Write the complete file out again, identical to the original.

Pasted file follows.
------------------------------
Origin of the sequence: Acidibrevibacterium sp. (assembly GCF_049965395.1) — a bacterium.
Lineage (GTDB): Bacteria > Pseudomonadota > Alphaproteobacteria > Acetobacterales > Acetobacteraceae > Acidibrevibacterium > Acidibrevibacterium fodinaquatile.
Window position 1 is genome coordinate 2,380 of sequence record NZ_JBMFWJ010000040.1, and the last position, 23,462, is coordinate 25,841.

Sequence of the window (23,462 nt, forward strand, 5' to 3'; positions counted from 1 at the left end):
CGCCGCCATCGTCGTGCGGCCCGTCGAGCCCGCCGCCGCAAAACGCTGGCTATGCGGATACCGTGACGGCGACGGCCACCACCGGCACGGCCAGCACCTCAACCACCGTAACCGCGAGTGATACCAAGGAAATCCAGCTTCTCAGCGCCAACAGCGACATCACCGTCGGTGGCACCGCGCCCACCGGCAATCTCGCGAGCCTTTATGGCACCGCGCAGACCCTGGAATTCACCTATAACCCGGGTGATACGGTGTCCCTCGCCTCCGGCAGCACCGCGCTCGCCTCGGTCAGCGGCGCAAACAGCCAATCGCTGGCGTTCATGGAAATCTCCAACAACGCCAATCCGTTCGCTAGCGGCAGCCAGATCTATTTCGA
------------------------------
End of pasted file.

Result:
Origin of the sequence: Acidibrevibacterium sp. (assembly GCF_049965395.1) — a bacterium.
Lineage (GTDB): Bacteria > Pseudomonadota > Alphaproteobacteria > Acetobacterales > Acetobacteraceae > Acidibrevibacterium > Acidibrevibacterium fodinaquatile.
Window position 1 is genome coordinate 2,380 of sequence record NZ_JBMFWJ010000040.1, and the last position, 23,462, is coordinate 25,841.

Sequence of the window (23,462 nt, forward strand, 5' to 3'; positions counted from 1 at the left end):
CGCCGCCATCGTCGTGCGGCCCGTCGAGCCCGCCGCCGCAAAACGCTGGCTATGCGGATACCGTGACGGCGACGGCCACCACCGGCACGGCCAGCACCTCAACCACCGTAACCGCGAGTGATACCAAGGAAATCCAGCTTCTCAGCGCCAACAGCGACATCACCGTCGGTGGCACCGCGCCCACCGGCAATCTCGCGAGCCTTTATGGCACCGCGCAGACCCTGGAATTCACCTATAACCCGGGTGATACGGTGTCCCTCGCCTCCGGCAGCACCGCGCTCGCCTCGGTCAGCGGCGCAAACAGCCAATCGCTGGCGTTCATGGAAATCTCCAACAACGCCAATCCGTTCGCTAGCGGCAGCCAGATCTATTTCGA